Goldman Sachs beats Street's low expectations

Investors shouldn't be fooled by the stock's sucker's rally.

By Jonathan Berr Jul 17, 2012 10:31AM

Shares of Goldman Sachs (GS) rose in early trading Tuesday after the venerable Wall Street firm reported quarterly earnings that surpassed Wall Street's low expectations.


Net income at the New York financial powerhouse plunged 11% to $962 million, or $1.78 per share, as revenue from investment banking, financial advisory and equity underwriting plummeted. Overall revenue slumped 9% to $6.63 billion. Wall Street expectations were for profit of $1.17 on revenue of $6.28 billion. The tough times for Goldman Sachs, which reportedly has been laying off workers to cut costs, and the rest of Wall Street are expected to continue.


"I would be surprised if we didn't hear about continued cost reductions," Manulife Financial analyst William Fitzgerald told Bloomberg News before the earnings were released.


Indeed, compensation costs slumped and will continue to fall. As Bloomberg notes, Goldman has slashed more than 3,000 jobs in the past 12 months. More job cuts are a given. If the economic recovery continues to falter, Goldman Sachs will face some tough times as will the rest of the financial services industry. Storm clouds are already appearing on Goldman's horizon. For instance, the pipeline for initial public offerings appears to be withering, as is the appetite for mergers and acquisitions.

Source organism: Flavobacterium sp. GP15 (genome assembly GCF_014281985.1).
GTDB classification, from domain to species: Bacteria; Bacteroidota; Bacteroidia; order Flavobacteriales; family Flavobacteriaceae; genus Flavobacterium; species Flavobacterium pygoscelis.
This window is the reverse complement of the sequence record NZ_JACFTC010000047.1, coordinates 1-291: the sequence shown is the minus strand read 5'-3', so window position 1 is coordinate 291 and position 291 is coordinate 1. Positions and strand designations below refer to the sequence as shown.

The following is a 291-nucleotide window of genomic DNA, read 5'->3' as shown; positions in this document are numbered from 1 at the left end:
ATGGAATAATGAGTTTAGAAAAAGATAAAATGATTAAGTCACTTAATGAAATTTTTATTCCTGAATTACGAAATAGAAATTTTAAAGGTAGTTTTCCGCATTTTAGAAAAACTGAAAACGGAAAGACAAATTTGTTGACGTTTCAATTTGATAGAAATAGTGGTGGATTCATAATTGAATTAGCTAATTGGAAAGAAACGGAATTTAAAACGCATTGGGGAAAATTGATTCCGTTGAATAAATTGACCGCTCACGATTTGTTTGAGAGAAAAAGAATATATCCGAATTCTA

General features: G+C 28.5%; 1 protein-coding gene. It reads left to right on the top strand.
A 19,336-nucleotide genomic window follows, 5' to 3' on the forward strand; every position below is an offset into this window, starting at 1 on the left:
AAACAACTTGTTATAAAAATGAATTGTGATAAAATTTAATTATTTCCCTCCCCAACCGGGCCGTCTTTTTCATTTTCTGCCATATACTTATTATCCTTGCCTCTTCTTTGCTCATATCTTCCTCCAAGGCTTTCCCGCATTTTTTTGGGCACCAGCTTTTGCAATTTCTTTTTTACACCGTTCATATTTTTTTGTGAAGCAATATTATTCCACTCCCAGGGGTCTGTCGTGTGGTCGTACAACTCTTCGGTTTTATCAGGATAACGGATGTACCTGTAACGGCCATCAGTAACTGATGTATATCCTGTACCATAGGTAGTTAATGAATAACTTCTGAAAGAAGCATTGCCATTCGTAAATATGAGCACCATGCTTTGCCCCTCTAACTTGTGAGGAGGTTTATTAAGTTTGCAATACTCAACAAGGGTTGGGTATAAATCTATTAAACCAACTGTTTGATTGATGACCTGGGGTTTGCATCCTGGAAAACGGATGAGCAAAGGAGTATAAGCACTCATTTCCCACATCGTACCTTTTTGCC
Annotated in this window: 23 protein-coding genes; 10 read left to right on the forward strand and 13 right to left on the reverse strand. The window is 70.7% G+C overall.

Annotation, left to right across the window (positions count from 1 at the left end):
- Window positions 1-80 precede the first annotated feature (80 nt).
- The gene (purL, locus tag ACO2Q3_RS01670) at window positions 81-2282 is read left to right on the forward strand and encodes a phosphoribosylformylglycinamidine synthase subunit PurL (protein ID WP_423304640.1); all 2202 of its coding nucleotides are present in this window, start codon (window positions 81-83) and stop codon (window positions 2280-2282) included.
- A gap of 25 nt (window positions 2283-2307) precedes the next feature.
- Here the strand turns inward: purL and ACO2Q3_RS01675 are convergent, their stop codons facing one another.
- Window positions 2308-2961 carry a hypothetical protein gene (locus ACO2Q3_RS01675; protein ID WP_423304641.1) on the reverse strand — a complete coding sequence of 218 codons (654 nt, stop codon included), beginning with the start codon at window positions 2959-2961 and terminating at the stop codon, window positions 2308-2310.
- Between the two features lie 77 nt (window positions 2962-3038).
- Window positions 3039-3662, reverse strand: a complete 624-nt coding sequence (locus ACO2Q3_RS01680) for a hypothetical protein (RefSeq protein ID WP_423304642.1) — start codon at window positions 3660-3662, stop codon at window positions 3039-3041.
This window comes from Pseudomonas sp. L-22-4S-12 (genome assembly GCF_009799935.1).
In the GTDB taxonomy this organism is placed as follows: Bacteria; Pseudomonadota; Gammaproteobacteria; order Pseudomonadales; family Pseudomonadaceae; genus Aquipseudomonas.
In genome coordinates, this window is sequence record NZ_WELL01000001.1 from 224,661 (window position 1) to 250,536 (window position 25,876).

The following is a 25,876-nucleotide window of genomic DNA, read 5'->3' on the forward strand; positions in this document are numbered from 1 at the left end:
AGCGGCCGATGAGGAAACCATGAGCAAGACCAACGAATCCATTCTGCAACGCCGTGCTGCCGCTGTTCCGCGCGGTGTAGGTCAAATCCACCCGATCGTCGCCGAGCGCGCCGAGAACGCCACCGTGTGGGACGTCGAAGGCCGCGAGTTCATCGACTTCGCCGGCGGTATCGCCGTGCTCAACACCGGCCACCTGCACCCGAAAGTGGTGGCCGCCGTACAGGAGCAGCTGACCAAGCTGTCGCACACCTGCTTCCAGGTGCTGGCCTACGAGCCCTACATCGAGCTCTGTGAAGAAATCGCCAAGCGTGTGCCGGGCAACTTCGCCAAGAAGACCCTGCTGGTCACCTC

Goldman Sachs, which ranks first in investment banking, was hurt in the quarter by worsening market conditions in Europe and elsewhere. Investment banking revenue tumbled 17% in the latest quarter to $1.2 billion, while sales at its financial advisory segment tumbled 26% to $469 million amid a decline in mergers and acquisitions. The results, however, were not entirely bleak.


The company posted a better-than-expected $203 million gain in its investing and lending business, reflecting a $194 million loss in its investment in shares of Industrial and Commercial Bank of China Ltd. Gains in commodities and mortgages boosted institutional client services revenue by 11% to $3.89 billion.


Wall Street sees better times ahead for Goldman Sachs. Analysts have an average 52-week price target of $122.68, nearly 25% higher than where it currently trades. Also, the stock is cheap on a valuation basis, trading a multiple of 14.4, below the sector average of 27.36, according to Reuters.

Unfortunately for most investors, the risks associated with Goldman Sachs outweigh its rewards. In fact, people should take a pass on the whole sector.


Jonathan Berr does not own shares of the listed stocks. Follow him on Twitter@jdberr

Tags: GS


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